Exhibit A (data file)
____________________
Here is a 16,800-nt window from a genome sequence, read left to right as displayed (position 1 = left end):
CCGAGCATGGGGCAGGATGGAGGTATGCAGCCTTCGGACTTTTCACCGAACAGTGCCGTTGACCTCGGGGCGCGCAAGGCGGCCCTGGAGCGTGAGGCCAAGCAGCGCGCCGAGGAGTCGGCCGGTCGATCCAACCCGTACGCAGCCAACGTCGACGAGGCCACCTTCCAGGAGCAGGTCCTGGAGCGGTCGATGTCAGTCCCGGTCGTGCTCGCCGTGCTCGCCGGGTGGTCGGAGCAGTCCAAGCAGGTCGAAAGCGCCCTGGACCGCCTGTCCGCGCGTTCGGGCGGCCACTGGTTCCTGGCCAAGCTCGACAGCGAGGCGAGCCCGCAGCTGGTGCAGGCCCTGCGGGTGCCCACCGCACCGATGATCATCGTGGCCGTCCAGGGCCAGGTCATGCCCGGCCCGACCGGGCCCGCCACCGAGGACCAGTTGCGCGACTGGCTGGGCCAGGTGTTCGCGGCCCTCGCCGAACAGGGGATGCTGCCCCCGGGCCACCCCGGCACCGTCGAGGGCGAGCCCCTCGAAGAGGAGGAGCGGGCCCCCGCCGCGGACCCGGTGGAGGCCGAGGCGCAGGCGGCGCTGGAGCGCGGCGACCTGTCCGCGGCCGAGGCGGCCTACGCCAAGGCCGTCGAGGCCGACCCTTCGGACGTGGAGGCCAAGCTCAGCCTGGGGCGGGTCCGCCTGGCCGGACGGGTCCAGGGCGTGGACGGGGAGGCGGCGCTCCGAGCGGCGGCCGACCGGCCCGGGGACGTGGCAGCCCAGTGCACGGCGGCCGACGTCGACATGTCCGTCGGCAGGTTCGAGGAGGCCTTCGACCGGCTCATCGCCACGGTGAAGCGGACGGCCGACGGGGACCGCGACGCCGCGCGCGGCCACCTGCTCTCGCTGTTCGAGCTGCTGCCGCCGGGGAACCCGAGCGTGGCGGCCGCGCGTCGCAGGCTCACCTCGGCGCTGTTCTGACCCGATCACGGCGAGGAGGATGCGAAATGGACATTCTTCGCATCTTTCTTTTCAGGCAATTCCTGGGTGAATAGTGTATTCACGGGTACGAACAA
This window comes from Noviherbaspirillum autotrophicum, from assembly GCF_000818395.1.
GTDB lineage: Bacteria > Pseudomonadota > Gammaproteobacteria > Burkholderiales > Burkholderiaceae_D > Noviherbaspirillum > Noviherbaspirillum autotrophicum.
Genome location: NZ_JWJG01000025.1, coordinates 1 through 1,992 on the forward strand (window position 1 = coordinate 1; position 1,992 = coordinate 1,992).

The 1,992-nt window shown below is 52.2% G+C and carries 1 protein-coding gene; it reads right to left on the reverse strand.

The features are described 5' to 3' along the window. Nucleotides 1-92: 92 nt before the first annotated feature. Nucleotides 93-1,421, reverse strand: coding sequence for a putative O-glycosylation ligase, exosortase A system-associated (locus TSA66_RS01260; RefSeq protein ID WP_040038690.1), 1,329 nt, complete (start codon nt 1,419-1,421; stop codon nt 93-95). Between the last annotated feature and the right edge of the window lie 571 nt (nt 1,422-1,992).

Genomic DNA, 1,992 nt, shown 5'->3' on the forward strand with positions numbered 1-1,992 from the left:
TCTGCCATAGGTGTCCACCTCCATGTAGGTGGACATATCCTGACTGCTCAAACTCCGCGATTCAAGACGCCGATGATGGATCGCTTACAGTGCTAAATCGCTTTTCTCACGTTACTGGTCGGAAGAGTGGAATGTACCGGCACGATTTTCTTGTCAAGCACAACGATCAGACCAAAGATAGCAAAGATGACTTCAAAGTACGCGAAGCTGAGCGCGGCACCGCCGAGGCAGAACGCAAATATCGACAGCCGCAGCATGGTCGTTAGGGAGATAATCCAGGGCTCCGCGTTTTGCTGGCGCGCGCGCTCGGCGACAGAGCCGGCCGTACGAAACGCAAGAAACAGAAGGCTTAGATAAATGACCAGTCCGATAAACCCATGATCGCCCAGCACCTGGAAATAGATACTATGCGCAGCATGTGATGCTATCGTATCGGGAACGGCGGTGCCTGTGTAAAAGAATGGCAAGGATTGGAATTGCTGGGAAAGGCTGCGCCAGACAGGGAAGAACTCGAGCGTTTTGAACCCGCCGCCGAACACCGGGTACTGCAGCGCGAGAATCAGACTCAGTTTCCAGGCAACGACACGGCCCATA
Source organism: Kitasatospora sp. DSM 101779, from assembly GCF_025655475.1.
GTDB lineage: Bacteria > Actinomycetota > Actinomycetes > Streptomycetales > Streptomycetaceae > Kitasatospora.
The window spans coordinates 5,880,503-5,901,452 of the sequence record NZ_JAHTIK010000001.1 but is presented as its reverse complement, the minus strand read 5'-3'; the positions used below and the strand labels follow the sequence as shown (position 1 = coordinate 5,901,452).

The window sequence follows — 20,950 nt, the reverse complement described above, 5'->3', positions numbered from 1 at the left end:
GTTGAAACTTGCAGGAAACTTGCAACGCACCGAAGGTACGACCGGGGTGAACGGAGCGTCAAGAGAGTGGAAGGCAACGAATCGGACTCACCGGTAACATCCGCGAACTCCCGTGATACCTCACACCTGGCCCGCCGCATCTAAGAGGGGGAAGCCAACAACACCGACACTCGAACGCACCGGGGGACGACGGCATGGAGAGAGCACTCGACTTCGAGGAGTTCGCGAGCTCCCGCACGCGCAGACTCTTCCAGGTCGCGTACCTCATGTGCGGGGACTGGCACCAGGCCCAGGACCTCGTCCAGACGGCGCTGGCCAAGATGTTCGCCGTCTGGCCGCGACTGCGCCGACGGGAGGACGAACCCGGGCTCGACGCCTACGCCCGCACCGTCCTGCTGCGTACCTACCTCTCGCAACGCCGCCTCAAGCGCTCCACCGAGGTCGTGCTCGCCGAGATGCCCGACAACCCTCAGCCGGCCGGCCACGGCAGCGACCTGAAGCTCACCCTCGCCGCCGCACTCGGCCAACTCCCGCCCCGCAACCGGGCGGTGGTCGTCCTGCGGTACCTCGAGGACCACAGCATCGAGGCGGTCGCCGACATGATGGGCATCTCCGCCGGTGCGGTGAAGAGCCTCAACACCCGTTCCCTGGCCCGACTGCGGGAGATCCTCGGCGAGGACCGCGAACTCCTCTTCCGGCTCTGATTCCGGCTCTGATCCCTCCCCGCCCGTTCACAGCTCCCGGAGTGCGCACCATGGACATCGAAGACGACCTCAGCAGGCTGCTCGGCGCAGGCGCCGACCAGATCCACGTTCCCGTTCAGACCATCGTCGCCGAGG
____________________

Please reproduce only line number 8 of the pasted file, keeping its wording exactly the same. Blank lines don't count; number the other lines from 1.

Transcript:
Genomic DNA, 1,992 nt, shown 5'->3' on the forward strand with positions numbered 1-1,992 from the left: